Management of deep vein thrombosis of the lower extremity in pregnancy

W V Med J. 1993 Oct;89(10):445-7.


Deep vein thrombosis (DVT) of the lower extremity during pregnancy is infrequent, but its complication, pulmonary embolism, remains an important cause of maternal mortality. To evaluate the best method of caring for patients with DVT, we reviewed the records of patients at the Charleston Area Medical Center from 1987-1992 who were treated for this condition. Twelve patients were treated with conventional continuous intravenous heparin for 7 days-10 days followed by subcutaneous heparin until 6 weeks-8 weeks after delivery. The other group consisted of nine patients who were treated with lower dose subcutaneous heparin for 7 days-10 days and maintained as the first group, but a Greenfield filter was inserted for patients with iliofemoral DVT. The patients who received low-dose heparin and Greenfield filters tended to do better than those who received high-dose conventional heparin treatment. However, since there were so few patients evaluated, further verification is needed.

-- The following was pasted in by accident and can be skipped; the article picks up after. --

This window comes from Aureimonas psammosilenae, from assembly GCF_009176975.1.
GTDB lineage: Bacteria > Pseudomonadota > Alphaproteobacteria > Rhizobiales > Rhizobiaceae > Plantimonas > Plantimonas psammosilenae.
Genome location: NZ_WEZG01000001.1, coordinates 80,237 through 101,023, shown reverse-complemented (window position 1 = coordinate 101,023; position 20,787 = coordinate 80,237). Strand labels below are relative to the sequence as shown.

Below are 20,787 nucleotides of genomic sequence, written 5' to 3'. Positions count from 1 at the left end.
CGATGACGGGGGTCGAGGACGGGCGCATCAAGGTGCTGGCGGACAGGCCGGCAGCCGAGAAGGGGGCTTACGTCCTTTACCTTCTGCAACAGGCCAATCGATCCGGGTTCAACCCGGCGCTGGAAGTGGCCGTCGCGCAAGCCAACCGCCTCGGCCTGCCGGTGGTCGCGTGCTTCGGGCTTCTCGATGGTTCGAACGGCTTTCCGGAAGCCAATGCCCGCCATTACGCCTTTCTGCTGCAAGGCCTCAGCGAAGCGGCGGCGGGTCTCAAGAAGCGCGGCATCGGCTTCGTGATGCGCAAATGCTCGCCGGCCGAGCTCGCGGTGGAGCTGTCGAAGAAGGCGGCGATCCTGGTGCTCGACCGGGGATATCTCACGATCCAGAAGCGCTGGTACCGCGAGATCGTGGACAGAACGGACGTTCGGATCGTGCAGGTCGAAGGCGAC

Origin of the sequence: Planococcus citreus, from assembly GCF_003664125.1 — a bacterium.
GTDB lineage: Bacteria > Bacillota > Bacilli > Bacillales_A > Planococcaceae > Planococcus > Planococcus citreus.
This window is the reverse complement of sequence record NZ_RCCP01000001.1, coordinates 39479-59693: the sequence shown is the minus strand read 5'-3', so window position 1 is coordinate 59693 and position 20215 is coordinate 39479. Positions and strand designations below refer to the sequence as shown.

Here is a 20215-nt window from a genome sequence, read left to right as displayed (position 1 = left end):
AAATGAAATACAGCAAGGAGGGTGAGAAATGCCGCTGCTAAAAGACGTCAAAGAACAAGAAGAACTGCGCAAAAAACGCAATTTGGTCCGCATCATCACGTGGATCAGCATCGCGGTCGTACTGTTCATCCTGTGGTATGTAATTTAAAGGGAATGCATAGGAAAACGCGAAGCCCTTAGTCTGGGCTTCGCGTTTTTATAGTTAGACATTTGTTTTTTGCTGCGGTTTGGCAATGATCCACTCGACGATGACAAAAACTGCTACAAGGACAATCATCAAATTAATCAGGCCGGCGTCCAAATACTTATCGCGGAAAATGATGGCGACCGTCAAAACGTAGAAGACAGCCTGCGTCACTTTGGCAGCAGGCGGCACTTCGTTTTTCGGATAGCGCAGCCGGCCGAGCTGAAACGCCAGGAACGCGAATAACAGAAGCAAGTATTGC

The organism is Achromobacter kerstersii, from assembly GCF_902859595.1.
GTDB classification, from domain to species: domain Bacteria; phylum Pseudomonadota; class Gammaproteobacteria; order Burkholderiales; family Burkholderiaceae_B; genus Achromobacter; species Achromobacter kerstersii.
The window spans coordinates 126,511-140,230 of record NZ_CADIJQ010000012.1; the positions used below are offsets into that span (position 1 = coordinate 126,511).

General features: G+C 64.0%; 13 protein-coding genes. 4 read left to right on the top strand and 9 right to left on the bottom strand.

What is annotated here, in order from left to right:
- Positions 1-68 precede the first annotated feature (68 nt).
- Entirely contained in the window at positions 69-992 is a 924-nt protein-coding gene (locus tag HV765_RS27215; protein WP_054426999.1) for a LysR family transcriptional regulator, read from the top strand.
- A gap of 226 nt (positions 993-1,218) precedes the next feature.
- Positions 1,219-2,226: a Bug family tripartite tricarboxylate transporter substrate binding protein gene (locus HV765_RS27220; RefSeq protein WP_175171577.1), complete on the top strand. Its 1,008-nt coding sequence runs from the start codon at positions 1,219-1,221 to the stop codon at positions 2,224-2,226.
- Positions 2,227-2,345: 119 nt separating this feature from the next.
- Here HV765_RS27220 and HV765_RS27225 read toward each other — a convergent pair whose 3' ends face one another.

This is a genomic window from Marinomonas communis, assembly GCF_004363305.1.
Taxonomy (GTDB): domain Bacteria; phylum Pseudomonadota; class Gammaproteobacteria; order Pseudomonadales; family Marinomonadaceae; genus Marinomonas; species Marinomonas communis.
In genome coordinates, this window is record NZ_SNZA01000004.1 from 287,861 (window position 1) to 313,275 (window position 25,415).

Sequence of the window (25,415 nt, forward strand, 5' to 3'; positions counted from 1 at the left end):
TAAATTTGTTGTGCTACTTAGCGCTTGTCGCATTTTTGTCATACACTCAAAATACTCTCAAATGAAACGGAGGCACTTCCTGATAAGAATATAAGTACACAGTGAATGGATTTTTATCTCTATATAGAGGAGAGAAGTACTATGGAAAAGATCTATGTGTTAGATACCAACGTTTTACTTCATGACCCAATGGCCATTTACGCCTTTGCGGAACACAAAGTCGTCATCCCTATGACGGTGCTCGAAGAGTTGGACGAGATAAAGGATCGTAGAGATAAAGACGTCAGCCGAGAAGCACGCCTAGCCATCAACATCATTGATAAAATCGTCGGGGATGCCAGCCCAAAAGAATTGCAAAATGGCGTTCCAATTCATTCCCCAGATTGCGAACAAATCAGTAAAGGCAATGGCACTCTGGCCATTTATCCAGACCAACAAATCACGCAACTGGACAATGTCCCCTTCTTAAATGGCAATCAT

Publication types

  • Comparative Study

MeSH terms

  • Adult
  • Combined Modality Therapy
  • Dose-Response Relationship, Drug
  • Female
  • Heparin / administration & dosage*
  • Humans
  • Infant, Newborn
  • Infusions, Intravenous
  • Injections, Subcutaneous
  • Pregnancy
  • Pregnancy Complications, Hematologic / drug therapy*
  • Pregnancy Complications, Hematologic / mortality
  • Pulmonary Embolism / mortality
  • Pulmonary Embolism / prevention & control
  • Survival Rate
  • Thrombophlebitis / drug therapy*
  • Thrombophlebitis / mortality
  • Vena Cava Filters*


  • Heparin